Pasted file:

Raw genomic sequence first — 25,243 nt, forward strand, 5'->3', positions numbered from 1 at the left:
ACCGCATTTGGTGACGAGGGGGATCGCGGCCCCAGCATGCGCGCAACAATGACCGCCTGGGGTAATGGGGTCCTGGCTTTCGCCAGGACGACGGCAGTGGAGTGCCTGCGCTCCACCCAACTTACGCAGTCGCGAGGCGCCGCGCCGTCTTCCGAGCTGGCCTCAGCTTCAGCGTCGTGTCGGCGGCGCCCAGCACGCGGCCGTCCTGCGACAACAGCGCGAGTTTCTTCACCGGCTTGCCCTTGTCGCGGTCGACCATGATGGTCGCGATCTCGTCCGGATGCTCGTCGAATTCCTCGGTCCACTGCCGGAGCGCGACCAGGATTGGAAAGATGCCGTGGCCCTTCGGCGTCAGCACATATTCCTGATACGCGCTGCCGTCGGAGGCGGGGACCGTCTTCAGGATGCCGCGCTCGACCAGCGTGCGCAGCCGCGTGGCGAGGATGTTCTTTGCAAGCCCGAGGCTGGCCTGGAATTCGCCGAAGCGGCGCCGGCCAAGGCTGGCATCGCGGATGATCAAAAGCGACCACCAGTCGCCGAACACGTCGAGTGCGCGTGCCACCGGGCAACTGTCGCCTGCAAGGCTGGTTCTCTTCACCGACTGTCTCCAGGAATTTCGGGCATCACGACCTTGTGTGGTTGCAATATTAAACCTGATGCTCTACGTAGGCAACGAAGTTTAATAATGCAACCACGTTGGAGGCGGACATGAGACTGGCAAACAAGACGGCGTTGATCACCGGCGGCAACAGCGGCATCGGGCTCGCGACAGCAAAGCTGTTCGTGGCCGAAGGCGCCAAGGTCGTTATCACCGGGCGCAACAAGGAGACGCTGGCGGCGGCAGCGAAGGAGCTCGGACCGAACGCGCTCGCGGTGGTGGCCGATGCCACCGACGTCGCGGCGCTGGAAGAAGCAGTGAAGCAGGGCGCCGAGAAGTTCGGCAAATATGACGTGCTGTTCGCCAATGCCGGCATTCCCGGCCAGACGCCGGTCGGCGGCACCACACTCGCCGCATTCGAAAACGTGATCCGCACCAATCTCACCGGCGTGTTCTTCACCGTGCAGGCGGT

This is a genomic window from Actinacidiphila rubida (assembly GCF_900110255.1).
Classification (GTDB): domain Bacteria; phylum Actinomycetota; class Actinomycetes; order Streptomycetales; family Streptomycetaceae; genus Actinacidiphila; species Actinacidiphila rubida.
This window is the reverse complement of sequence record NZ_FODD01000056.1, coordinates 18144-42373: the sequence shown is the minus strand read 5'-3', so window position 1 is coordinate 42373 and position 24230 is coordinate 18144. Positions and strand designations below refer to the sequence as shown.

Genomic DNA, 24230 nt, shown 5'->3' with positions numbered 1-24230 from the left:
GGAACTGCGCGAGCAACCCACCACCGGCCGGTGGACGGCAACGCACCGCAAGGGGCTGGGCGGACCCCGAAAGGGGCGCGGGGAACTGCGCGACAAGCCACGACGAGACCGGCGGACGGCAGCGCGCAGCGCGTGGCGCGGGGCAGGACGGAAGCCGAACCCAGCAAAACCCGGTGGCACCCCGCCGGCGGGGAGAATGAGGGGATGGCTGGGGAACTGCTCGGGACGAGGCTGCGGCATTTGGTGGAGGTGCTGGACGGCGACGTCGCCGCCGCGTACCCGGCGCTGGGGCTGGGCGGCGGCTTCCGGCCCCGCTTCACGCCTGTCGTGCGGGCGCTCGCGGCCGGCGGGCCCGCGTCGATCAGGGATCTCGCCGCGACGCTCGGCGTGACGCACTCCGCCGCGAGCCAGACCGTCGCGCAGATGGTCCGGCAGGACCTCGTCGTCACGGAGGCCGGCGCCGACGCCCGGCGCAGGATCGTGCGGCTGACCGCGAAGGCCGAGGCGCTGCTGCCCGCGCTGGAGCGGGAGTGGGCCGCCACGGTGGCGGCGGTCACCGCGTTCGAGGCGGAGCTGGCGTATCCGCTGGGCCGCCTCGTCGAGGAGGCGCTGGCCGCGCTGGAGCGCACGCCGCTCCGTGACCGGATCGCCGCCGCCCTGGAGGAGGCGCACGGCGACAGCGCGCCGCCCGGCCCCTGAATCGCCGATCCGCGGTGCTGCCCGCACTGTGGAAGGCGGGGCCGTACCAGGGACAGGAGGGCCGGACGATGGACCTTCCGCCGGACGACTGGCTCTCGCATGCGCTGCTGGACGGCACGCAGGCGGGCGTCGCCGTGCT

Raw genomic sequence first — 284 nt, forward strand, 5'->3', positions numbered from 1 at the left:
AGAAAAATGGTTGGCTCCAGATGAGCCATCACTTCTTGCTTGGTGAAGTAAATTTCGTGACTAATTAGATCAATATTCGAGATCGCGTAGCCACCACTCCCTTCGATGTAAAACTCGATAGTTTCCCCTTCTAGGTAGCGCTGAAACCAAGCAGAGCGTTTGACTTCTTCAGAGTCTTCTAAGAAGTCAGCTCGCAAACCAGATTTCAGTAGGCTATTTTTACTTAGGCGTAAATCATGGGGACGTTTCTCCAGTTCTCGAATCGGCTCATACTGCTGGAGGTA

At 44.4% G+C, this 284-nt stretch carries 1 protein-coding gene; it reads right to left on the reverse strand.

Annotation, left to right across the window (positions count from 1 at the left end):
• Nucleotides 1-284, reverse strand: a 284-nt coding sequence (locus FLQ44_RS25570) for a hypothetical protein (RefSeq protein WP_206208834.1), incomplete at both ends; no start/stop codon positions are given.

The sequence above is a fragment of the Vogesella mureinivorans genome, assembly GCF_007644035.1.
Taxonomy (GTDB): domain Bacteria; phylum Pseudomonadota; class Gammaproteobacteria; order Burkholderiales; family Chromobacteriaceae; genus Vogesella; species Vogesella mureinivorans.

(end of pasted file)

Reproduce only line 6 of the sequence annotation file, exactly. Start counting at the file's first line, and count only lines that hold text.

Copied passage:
Genomic DNA, 24230 nt, shown 5'->3' with positions numbered 1-24230 from the left: